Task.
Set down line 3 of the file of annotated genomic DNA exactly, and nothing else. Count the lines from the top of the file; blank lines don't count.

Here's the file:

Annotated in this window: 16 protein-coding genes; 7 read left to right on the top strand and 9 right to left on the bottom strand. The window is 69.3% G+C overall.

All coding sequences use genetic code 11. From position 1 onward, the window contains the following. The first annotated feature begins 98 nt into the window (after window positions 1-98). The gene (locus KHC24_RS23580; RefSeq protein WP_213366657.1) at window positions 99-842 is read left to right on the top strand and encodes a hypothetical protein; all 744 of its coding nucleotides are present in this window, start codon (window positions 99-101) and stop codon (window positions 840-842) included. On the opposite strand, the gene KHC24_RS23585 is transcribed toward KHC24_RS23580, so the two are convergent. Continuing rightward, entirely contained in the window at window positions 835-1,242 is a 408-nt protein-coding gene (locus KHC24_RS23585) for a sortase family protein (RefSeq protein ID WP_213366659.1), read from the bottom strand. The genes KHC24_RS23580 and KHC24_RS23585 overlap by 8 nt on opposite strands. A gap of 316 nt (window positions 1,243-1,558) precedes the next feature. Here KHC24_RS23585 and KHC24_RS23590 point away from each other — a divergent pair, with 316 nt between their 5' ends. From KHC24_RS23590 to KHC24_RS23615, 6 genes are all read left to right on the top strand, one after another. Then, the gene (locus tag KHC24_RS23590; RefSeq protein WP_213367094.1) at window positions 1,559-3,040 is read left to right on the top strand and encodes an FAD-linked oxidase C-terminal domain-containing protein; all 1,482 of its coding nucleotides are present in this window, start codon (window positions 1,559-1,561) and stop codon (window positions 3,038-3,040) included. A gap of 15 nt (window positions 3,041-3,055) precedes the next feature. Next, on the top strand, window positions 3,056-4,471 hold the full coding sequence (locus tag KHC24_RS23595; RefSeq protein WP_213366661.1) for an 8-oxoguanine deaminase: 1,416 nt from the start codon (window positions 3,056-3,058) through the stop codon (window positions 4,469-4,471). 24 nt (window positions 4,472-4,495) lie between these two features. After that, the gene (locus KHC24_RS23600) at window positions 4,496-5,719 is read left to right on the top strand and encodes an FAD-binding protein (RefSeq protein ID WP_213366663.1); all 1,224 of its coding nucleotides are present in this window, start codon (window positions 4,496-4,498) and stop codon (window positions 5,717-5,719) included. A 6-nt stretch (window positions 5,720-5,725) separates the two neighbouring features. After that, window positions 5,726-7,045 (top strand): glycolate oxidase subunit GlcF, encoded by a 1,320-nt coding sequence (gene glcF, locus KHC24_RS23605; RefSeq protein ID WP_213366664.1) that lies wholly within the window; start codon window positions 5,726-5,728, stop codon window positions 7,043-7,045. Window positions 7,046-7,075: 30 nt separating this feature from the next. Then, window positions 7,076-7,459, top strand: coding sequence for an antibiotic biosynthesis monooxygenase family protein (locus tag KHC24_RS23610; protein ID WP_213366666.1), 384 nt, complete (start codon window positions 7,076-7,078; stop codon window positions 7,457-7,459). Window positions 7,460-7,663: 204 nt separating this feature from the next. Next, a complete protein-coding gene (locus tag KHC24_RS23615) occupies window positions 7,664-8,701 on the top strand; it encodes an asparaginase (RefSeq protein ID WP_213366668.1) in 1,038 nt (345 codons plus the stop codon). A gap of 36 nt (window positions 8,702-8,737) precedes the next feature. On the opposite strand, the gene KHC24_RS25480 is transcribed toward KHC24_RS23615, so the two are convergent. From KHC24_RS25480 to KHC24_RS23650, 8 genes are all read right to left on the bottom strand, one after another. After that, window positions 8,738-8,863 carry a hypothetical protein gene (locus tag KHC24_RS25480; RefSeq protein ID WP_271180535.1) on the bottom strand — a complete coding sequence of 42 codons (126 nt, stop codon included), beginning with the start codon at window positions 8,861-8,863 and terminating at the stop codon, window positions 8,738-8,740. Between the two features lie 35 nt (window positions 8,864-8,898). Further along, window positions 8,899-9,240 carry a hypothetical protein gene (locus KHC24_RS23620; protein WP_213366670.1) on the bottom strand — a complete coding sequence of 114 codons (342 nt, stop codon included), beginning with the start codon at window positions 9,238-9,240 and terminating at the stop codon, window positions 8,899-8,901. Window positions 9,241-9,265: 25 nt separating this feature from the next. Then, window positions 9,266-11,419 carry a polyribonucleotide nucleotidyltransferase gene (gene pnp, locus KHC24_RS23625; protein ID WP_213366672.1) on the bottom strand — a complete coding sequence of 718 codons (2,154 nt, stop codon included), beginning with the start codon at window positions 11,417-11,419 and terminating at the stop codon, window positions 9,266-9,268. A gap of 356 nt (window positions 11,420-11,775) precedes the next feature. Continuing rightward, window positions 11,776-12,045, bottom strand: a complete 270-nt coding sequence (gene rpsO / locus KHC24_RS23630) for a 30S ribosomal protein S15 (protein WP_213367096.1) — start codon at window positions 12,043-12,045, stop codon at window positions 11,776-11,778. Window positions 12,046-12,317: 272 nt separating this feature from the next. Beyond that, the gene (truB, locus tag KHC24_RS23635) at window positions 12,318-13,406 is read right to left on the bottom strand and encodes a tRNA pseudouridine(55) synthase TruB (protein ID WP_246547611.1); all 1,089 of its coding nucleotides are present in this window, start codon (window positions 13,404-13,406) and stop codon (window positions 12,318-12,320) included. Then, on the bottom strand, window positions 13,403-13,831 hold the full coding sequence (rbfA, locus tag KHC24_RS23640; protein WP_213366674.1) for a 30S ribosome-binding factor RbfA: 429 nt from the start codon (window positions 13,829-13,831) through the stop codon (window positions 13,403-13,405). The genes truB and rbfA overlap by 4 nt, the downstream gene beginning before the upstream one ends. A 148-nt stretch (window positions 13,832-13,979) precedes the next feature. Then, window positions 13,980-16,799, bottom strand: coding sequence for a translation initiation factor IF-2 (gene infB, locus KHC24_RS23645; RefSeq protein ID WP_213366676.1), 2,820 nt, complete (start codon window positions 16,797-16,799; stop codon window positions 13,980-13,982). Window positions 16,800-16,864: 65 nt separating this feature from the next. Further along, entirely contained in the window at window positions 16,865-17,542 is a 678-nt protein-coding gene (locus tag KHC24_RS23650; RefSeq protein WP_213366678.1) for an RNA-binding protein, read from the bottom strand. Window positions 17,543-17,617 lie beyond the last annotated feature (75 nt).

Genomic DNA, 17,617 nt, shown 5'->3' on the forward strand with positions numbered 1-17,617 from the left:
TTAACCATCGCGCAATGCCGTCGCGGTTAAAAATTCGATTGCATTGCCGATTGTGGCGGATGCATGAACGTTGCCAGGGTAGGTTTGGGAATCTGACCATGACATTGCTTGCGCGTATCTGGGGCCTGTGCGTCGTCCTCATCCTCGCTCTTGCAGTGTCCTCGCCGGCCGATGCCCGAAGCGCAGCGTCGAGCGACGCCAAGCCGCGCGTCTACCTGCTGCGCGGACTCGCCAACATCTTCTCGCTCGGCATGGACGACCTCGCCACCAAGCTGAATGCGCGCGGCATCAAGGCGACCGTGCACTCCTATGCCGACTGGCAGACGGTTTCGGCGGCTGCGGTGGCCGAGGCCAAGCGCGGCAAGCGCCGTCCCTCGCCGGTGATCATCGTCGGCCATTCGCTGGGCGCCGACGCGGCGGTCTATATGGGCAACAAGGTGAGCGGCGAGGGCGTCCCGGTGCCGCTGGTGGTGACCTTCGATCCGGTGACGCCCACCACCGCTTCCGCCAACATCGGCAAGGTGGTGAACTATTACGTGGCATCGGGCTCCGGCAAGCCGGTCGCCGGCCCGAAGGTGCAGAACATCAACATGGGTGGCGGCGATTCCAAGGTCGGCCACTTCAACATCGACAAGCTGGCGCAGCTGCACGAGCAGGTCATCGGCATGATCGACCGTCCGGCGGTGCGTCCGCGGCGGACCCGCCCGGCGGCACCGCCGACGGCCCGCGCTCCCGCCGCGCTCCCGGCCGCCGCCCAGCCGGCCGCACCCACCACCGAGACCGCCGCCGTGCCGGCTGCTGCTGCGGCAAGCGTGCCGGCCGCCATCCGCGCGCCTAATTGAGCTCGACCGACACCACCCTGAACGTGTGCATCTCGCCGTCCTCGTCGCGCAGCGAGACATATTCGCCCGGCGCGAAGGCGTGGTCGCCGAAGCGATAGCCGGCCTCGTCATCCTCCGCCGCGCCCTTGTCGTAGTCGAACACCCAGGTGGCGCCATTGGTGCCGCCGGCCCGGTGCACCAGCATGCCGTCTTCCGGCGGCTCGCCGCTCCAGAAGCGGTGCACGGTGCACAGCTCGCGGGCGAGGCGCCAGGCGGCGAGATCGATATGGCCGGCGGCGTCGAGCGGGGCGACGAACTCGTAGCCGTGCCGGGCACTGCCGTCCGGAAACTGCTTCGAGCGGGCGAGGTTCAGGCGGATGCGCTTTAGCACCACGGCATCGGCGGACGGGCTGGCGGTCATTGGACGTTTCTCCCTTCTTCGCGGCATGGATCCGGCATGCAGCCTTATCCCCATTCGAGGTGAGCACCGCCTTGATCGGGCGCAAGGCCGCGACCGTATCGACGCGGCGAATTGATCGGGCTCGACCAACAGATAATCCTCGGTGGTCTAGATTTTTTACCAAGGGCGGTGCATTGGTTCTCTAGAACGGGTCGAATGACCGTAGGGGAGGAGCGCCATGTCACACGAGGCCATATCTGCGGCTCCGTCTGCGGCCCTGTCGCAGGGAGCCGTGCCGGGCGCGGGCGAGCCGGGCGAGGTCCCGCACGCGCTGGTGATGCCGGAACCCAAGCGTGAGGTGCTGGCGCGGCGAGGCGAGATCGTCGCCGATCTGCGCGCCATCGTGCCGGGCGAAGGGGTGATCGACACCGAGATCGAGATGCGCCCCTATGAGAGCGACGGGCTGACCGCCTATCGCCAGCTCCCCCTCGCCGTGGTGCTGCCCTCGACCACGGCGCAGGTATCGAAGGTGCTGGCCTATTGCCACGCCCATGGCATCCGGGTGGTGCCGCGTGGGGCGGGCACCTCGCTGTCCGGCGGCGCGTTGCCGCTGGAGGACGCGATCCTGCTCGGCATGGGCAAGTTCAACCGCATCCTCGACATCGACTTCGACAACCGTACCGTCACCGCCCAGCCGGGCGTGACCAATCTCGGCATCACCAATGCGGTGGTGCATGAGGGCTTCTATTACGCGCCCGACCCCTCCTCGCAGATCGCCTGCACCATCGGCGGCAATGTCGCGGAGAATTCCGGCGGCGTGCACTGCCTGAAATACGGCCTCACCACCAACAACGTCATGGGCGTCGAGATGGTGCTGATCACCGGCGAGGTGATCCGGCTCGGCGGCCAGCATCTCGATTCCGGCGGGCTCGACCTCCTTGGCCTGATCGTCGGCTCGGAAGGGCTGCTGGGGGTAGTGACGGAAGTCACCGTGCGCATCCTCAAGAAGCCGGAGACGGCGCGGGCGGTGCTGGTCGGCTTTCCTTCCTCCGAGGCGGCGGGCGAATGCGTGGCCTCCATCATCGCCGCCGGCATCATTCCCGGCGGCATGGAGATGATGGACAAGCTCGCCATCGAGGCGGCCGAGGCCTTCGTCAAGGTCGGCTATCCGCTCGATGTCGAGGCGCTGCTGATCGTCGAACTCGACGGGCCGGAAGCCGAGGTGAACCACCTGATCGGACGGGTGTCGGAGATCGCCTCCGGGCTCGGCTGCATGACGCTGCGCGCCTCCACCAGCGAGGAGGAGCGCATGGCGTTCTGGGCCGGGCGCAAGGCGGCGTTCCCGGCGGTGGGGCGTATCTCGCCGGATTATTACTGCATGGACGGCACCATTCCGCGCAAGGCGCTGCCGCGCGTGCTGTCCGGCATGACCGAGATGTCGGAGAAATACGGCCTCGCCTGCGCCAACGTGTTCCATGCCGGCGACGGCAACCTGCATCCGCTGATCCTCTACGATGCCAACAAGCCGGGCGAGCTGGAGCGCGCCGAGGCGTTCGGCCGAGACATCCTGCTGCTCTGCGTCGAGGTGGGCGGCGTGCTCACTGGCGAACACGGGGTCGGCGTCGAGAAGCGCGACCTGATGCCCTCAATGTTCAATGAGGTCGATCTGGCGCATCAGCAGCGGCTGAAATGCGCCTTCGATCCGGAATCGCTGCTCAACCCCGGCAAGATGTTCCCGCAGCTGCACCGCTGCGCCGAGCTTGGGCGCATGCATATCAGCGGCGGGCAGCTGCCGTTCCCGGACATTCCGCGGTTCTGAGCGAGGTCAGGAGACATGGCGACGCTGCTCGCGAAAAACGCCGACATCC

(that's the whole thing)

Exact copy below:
Genomic DNA, 17,617 nt, shown 5'->3' on the forward strand with positions numbered 1-17,617 from the left: